State Orders City to Provide WHAV More Information About Secret DPW Inquiry

The City of Haverhill has been ordered to better respond to WHAV’s request for details of a fall police investigation of the city’s Department of Public Works. State Supervisor of Records Rebecca S. Murray issued the ruling last week after the radio station appealed the amount of blacked out—or redacted—sections in an 83-page “Highway Department Investigation,” authored by Haverhill Police Chief Alan R. DeNaro. The city claims it is excused from releasing certain information about employees, but Murray suggested the city may have gone too far. “Despite the city’s response, it remains unclear which redacted portions the city is claiming constitute personnel information,” she said, later adding, “This clause does not protect all data relating to specifically named individuals.”

Mayor James J. Fiorentini ordered the investigation following receipt of two anonymous letters, alleging wrongdoing. DPW employees Steven Allen and Erik Frasca along with former city worker Kevin Moriarty were later arrested last August for drug possession.

Judge Questions Delay as Haverhill DPW Drug Case Enters Seventh Month: ‘Let’s Move This Case Forward’

DPW employees Steven Allen and Erik Frasca were arrested along with former city worker Kevin Moriarty last August, and as their drug possession case continues in Haverhill District Court, the accused aren’t the only ones frustrated as the case enters its seventh month. At a compliance hearing Monday, Haverhill District Court Judge Stephen S. Abany wondered aloud why the men have had to largely put their “lives on pause”—to attend several hearings about the case, which centers around an alleged drug deal made at City Hall. According to a police report filed Aug. 30, Frasca—a 19-year employee—was found in possession of a broken blue pill believed to be Oxycodone. He is said to have conspired with co-defendant Allen to obtain the pill from Moriarty.

One Month After Burrill Hit-and-Run, Police Have Yet to File Charges

On Friday, Jan. 25, Haverhill’s Charles Burrill was walking from his home on Groveland Street to the downtown bus station when he was struck and killed in White’s Corner in an early morning hit-and-run accident. One month later, charges have yet to be brought against the driver, said to have allegedly driven away only to return to the scene several hours later. While WHAV asked for, and received, a partially redacted Haverhill Police report within 10 days of the accident, the fatal hit-and-run remains under investigation by Haverhill and Massachusetts State Police. “No charges have been filed in the fatal hit-and-run,” Essex County District Attorney Jonathan W. Blodgett’s spokeswoman Carrie Kimball told WHAV.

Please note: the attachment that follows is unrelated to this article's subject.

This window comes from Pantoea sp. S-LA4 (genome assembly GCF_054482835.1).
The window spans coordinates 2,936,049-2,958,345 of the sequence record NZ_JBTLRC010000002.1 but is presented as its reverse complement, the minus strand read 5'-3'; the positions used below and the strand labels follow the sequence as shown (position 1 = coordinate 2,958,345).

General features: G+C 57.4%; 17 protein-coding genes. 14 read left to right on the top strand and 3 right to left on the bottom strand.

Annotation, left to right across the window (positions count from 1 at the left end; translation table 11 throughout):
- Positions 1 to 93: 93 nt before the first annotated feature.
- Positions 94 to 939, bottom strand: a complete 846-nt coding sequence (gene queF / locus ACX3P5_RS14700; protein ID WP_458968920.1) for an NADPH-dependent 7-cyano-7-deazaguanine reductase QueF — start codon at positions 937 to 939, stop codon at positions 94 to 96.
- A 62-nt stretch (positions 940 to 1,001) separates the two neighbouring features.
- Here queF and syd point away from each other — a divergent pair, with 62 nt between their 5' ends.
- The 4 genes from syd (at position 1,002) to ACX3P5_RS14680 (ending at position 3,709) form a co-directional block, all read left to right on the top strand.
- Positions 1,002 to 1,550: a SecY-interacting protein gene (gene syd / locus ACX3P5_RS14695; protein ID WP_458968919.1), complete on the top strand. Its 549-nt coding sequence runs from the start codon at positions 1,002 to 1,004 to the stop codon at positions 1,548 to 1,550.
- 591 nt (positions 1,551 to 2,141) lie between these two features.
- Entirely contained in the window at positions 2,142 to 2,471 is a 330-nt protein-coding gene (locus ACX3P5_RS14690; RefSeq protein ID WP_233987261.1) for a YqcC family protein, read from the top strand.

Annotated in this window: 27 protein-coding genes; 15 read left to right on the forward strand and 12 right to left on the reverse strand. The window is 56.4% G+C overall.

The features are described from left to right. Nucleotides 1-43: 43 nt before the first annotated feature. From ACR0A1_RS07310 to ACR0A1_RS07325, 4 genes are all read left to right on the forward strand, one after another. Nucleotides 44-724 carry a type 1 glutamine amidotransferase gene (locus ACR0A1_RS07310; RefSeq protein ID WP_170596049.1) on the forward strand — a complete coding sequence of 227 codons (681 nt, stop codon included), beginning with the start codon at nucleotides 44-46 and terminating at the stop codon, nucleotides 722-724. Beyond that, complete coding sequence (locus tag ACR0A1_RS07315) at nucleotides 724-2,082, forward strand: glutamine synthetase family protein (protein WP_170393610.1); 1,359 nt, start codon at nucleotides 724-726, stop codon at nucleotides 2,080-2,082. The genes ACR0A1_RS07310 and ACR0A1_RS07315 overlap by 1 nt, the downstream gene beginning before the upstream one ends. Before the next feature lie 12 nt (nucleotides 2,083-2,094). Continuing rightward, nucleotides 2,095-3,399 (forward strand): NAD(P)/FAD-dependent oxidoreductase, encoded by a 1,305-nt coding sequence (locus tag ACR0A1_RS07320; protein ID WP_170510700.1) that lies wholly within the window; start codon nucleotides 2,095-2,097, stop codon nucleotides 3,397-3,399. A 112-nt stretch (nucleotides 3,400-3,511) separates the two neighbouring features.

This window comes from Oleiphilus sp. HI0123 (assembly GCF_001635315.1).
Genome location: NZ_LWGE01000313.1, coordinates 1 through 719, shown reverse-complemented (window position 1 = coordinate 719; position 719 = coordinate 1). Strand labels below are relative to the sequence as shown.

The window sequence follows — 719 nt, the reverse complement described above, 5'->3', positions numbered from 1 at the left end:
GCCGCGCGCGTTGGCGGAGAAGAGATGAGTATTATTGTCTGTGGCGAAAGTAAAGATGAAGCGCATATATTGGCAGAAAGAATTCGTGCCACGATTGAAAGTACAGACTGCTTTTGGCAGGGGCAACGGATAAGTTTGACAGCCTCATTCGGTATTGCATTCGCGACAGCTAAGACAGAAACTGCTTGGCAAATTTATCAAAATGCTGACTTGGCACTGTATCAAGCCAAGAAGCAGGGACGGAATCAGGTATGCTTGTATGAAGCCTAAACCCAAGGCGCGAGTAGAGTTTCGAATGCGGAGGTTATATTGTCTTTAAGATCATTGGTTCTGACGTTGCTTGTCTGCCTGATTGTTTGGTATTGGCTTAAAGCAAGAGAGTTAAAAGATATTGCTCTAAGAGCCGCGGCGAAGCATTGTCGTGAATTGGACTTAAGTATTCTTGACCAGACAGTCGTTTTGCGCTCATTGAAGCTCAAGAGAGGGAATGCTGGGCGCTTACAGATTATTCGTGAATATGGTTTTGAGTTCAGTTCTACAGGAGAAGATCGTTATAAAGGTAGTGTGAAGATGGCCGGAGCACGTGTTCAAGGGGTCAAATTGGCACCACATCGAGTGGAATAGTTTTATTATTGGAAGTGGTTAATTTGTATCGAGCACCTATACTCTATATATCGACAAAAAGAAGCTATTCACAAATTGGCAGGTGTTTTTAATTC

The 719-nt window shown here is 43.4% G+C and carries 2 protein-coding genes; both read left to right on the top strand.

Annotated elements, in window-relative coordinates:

Secret Police Report Suggests Concerns About Highway Superintendent

A secret police investigation of Haverhill’s Department of Public Works appears to zero in on undisclosed “allegations” against its highway superintendent. A heavily blacked out—or “redacted”—copy of the 83-page report was turned over to 97.9 WHAV FM Friday afternoon after the radio station largely won its state appeal to obtain the information. The report, written by Police Chief Alan R. DeNaro last Nov. 9, reveals Highway Superintendent Brian J. Zaniboni at least initially refused to cooperate with police. “…Zaniboni contacted me by phone to state that he had a discussion this weekend with the mayor and his attorney.

Analysis: Does School Business Manager Fate Hang on Finances or Politics?

Brian O’Connell, rear right, told the School Committee last May of his plan to pre-pay certain expenses with an expected surplus—an amount members said should have been known and disclosed. (WHAV News photograph.)

Brian O’Connell, Haverhill Public Schools’ business manager, appears to be on the verge of losing his job. Depending on who is asked, O’Connell is either someone who bungled the school budget or a victim of the political winds that sidelined the former school administration. O’Connell—a 34-year member of the Worcester School Committee, a lawyer and someone who has worked in school finance since 2002, has served mostly quietly and behind the scenes for a little more than three years. Report: Ouster Plan Takes Shape at Heated, Closed-Door Meeting

Even though his $130,000 contract ended last June, O’Connell is still a city employee and his formal termination may require a two-thirds vote of the School Committee.